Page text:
For Love of Mikkey

 

We are head over heels in love with little Mikkey.

Chihuahuas are not supposed to be like this.  He is almost 90% paper trained.  He gets all of his #1’s on the paper and most of the #2’s.  I had read that this breed was notoriously difficult to pottie train.  Not Mikkey.

And he was SO easy to teach not to bite.  He will mouth fingers, but no more biting!

I took him to the vet Tuesday.  He loved everyone and didn’t bark once.  He did pee when the receptionist picked him up, though.  Otherwise it was just wriggly, wagging tail greetings to everyone.  He did let out a shriek when the vet stuck him with a needle, but was friends with her again as soon as she petted him.

The only time he barks is when he is playing with his toys.  He barks, butt high in the air and head low in his play stance.   Ron stomped at him in fun yesterday and Mikkey barked 3 times at him.  Ron has agreed not to play with him that way again.  We don’t want any aggression or fear to develop.

mikkey2

He is a quiet little dog!  And so loving!  He is the world’s most wonderful lap dog — my dream come true doggie.

I still look at Sunny’s photos and love him so dearly.  And I realized that the reason I feel like Mikkey is an extension of Sunny is because it is the same love.

He is too fast to get pictures of him in motion.  He runs like lightning.  There is no way we can beat him to the door — or anything else.  He really is Mikkey Motor!

But when he snuggles, wow.  I feel such love and absolute trust in his warm, furry little body limp in my lap while he naps.  My heart just basks in his love.

We definitely got the right dog!

It’s pretty obvious we aren’t going to be able to fulltime anytime soon.  There are just too many medical tests and stuff.  I did find out that the reason I have gained 25 pounds in 2 years is due to Hashimoto’s thyroid disease (an autoimmune condition), as well as some of my meds making me prone to weight gain.  But the thyroid condition is very common and easily controlled with thyroid hormones.

The weight gain is trickier.  I look at myself in the mirror and hardly recognize myself.  It looks like I have no choice but to go back on an ultra low carb diet.  Those of you that I’ve met in person would be shocked at how I look now.

My doctor mentioned diet pills, but I declined.  Everyone I know who has ever taken them loses weight fast, then it rebounds worse than ever when they go off them.  But at least I’m willing to discuss it now.

But none of that matters when I’m snuggled up with my Mikkey.  🙂

Oh, the cataract operation on my left eye is scheduled for September 9.  I’ll be so glad to get that done.  Being able to see perfectly out of one eye and half blind in the other is annoying and causes headaches.

 

 

Housebroken in Two Days

Sheba

When we first brought her home, Sheba did little puddles and jobs all over the house.  I put puppy pads down, put her on one, and from then on, every little piddle was bullseye on the pad.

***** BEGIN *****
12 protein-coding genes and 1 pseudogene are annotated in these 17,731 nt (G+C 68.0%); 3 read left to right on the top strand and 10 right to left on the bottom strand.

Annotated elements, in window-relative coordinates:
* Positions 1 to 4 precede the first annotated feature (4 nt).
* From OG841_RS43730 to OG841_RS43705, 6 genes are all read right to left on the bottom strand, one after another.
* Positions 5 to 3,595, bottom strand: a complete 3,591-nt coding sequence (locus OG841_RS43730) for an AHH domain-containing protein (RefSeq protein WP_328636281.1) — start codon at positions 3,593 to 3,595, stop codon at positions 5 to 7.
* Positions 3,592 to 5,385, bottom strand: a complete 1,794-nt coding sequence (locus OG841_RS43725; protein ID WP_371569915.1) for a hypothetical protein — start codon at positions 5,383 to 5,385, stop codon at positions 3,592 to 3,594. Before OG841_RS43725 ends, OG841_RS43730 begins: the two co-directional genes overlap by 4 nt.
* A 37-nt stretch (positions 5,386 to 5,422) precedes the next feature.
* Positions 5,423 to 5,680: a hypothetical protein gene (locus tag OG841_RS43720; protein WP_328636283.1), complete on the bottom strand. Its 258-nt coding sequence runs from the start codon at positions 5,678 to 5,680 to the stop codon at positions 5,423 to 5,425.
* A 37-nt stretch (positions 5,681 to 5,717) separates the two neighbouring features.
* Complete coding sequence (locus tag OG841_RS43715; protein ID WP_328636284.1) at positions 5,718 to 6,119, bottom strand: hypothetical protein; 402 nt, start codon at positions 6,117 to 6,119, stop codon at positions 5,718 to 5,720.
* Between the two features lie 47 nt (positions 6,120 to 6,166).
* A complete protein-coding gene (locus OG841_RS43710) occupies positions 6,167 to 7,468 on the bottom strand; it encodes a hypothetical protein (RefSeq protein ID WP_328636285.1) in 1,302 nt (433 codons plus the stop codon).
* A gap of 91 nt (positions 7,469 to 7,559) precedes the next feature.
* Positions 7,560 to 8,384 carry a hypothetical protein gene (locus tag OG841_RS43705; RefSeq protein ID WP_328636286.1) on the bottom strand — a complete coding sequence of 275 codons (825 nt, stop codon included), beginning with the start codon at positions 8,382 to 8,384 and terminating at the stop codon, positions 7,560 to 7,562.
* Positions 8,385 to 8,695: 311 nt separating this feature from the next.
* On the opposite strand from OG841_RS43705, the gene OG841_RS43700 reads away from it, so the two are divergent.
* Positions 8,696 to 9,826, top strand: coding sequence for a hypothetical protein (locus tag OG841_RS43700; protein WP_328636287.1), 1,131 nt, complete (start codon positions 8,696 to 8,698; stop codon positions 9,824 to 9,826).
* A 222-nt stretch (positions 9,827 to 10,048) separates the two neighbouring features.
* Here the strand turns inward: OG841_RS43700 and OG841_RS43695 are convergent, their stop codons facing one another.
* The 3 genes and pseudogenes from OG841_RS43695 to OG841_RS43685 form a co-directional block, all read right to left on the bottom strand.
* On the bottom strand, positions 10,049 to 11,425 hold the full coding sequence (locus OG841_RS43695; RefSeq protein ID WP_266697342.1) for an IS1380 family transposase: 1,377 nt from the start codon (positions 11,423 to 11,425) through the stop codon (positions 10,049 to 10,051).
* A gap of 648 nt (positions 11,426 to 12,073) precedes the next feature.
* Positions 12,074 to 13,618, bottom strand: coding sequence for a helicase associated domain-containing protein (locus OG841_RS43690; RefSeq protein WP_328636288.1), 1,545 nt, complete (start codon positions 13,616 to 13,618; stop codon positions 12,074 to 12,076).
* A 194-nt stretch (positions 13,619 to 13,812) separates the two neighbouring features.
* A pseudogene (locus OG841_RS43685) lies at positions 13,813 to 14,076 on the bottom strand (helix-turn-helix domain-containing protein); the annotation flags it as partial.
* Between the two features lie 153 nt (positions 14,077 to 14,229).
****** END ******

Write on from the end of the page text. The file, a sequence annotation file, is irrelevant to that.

The little jobs were another matter.  Some were half on and half off the pad, and some missed it by 6 inches.

But today, it’s been bullseye for both jobs.

I am incredulous.  This is the first young puppy I have ever had, and I expected house training to be a very long drawn out, very messy affair.  But it’s a done deal after two days!

She is a funny looking little thing.  I don’t think her face looks like a puppy at all.  More like a little ape or something!

She has the sweetest disposition — very anxious to obey and please.  That’s another surprise.  I expected her to be a little hardhead that would take lots of patient training to teach her to be a civilized member of our family.

She has a very definitely expressed preference for Ron.  That works out great because Sunny is my dog and he is feeling a little insecure since she arrived on the scene.  So I can make a big deal over what a wonderful dog he is, while Sheba lies at Ron’s feet.

I tried to walk her on a leash for the first time yesterday.  No way was she going to have any of that!  She tugged, rolled and fought it with all her might.  So I remembered how my Aunt Dot told me that she got a puppy used to a leash.  She cut the leash to 18″ long, clipped it to his collar, and let him drag it around the house for a few days.  By then the dog had learned to completely ignore it.

So I cut an old leash last night and clipped it to her collar.  Today she seems to be totally unaware that it’s there.  So maybe tomorrow I’ll try a leash lesson again.  🙂

She does have a ferocious bark when she is playing with Sunny.  I think giving her some kind of puppy socialization classes will probably be essential.

It is so strange adopting a dog when we have no idea of her lineage and potential size.  I am hoping the lady we got her from did not tell us a fib about how big she might get (a little over knee high).  I am picturing her growing up to be an 80 pound dog (or 100?) and wondering how on earth we will fit her in the truck and in the Casita.  But we will find a way!

All we know is that based on what we can tell of her personality at this stage, we chose the right dog!